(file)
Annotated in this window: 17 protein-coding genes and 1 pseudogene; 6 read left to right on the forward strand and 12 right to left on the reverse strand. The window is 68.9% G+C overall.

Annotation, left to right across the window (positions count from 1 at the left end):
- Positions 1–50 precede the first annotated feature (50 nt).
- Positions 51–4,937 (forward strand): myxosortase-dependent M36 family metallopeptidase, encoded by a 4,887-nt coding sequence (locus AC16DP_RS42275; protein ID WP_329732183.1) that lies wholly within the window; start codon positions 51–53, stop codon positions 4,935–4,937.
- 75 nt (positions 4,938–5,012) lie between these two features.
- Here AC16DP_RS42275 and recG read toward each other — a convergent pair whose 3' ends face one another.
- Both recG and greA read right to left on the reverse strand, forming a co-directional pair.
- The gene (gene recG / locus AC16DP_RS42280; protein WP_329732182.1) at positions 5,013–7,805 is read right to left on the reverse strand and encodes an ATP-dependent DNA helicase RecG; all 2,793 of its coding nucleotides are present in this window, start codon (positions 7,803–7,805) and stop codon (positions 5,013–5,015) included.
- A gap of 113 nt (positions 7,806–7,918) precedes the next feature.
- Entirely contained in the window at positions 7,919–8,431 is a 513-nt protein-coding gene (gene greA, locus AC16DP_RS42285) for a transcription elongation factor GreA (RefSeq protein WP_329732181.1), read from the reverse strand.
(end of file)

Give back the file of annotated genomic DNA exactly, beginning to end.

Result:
Annotated in this window: 17 protein-coding genes and 1 pseudogene; 6 read left to right on the forward strand and 12 right to left on the reverse strand. The window is 68.9% G+C overall.

Annotation, left to right across the window (positions count from 1 at the left end):
- Positions 1–50 precede the first annotated feature (50 nt).
- Positions 51–4,937 (forward strand): myxosortase-dependent M36 family metallopeptidase, encoded by a 4,887-nt coding sequence (locus AC16DP_RS42275; protein ID WP_329732183.1) that lies wholly within the window; start codon positions 51–53, stop codon positions 4,935–4,937.
- 75 nt (positions 4,938–5,012) lie between these two features.
- Here AC16DP_RS42275 and recG read toward each other — a convergent pair whose 3' ends face one another.
- Both recG and greA read right to left on the reverse strand, forming a co-directional pair.
- The gene (gene recG / locus AC16DP_RS42280; protein WP_329732182.1) at positions 5,013–7,805 is read right to left on the reverse strand and encodes an ATP-dependent DNA helicase RecG; all 2,793 of its coding nucleotides are present in this window, start codon (positions 7,803–7,805) and stop codon (positions 5,013–5,015) included.
- A gap of 113 nt (positions 7,806–7,918) precedes the next feature.
- Entirely contained in the window at positions 7,919–8,431 is a 513-nt protein-coding gene (gene greA, locus AC16DP_RS42285) for a transcription elongation factor GreA (RefSeq protein WP_329732181.1), read from the reverse strand.